Breakage of nerve cells inside the cochlea (a spiral-shaped cavity in the inner ear) is the biggest contributor to hearing loss. Once the damage occurs, it is not reversible and can only be mitigated with a hearing aid.
Babies and Children
The development of normal hearing is a primary concern at this stage of life. “If something is not normal, there is a delay in speech production,” Levi said.
The state of New York mandates that hospital audiologists conduct hearing screenings on all infants born in the hospital.
If there is fluid buildup behind the eardrum, which is normal, it should clear up within two weeks. Parents should follow up after two weeks if the infant does not pass the initial screening.
If significant hearing loss is identified, the child can be taken to a specialist for a hearing aid or cochlear implant.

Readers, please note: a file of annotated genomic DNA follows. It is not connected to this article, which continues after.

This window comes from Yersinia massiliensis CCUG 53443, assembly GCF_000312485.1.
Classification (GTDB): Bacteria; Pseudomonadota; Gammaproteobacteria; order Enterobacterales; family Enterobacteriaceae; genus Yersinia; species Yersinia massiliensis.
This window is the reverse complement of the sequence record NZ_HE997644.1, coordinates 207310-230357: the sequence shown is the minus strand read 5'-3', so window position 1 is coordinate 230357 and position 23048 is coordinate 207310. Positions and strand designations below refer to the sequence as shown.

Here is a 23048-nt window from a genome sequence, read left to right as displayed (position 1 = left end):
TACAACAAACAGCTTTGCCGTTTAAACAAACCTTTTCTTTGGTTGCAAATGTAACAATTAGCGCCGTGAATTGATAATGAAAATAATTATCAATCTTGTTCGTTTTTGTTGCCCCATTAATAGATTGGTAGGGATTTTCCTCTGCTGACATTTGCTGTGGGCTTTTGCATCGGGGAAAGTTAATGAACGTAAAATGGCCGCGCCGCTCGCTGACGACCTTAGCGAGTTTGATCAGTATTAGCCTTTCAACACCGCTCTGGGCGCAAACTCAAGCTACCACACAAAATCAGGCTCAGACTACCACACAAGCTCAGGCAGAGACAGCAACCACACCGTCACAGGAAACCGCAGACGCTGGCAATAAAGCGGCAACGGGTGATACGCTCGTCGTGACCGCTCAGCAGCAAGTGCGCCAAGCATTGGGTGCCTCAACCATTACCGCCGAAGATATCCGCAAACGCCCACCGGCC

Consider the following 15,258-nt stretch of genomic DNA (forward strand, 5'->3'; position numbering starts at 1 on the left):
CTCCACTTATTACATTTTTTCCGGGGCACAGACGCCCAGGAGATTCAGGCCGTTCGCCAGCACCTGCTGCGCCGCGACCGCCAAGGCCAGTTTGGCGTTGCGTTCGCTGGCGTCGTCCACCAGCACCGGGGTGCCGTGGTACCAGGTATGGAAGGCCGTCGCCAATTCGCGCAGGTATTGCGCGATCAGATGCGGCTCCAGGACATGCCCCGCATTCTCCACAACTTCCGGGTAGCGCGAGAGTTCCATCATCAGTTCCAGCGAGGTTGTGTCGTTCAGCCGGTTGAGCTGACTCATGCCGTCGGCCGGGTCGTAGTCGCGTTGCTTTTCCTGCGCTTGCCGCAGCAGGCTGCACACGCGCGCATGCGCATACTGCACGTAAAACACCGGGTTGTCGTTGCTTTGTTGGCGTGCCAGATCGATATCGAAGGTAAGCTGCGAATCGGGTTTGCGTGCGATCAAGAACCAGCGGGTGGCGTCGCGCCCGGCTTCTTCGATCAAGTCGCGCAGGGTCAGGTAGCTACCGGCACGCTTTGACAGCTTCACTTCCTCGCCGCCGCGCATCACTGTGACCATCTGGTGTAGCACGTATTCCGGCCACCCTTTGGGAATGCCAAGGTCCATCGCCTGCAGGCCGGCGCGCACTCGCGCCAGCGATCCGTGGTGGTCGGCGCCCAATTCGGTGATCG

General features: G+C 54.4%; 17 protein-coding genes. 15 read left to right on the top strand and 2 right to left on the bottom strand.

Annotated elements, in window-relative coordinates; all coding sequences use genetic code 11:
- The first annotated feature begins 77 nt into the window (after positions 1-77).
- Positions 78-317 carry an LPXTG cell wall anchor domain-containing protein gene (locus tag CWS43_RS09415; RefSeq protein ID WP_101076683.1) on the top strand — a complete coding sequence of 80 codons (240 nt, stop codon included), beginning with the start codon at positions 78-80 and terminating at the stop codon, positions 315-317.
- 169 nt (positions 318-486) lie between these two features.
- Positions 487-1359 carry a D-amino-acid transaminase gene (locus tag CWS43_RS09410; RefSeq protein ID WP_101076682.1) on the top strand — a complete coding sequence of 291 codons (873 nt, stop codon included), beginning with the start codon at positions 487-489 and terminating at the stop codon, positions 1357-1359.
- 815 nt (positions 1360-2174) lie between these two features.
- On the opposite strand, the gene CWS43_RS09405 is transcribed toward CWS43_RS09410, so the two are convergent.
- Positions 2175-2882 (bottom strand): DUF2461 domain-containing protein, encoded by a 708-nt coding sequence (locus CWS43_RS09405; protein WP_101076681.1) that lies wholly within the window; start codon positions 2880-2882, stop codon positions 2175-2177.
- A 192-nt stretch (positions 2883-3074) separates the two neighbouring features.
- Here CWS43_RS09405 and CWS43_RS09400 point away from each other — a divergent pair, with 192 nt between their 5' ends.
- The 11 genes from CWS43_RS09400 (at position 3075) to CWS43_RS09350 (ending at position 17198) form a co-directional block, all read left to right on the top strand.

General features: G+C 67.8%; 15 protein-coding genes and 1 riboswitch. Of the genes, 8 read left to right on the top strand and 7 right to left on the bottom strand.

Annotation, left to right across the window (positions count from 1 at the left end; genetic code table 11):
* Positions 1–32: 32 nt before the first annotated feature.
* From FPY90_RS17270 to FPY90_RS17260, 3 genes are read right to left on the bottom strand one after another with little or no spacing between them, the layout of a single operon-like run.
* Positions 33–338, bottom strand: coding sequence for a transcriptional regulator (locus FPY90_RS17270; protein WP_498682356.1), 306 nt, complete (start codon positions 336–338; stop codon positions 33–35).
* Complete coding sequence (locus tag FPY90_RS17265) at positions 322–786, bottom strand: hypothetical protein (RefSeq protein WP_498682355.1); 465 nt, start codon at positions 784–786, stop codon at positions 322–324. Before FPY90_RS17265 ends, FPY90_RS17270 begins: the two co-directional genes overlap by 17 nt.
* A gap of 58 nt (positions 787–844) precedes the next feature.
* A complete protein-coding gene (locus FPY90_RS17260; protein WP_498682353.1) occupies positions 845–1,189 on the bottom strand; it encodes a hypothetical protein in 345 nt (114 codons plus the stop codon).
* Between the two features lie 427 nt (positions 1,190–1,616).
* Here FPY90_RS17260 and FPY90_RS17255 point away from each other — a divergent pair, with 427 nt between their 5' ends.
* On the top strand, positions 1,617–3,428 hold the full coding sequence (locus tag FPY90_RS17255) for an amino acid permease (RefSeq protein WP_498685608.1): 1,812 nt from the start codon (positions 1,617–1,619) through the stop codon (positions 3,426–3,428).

Teens and 20s
Hearing is critical in school, so a child with hearing problems is at a double disadvantage.
“Other kids can be very mean to them about wearing hearing aids, so a lot of times they reject hearing aids.”
Children who need hearing aids have to wear a conventional device because the outer ear is still growing, said Levi. After that age, the teen can switch to a more discreet device.
Some new models look like Bluetooth devices, and they can hook up to phones and music players. They are available in a variety of natural-looking colors, too.
For young people without hearing problems, prevention is key. Limit exposure to loud music and television. Wear earplugs during concerts and music rehearsals.
According to the NIDCD, 17 percent of the adult population has hearing loss. Loud noise damages auditory hair cells and leads to ringing in the ears. Adults with hearing loss tend to experience a reduced ability to distinguish speech from background noise.
Workplace conditions are a major contributor to adult hearing loss. According to OSHA, noise may be a problem in your workplace if you experience the following:
- You hear ringing or humming in your ears or have temporary hearing loss when you leave work.
- You have to shout to be heard by a coworker an arm’s length away.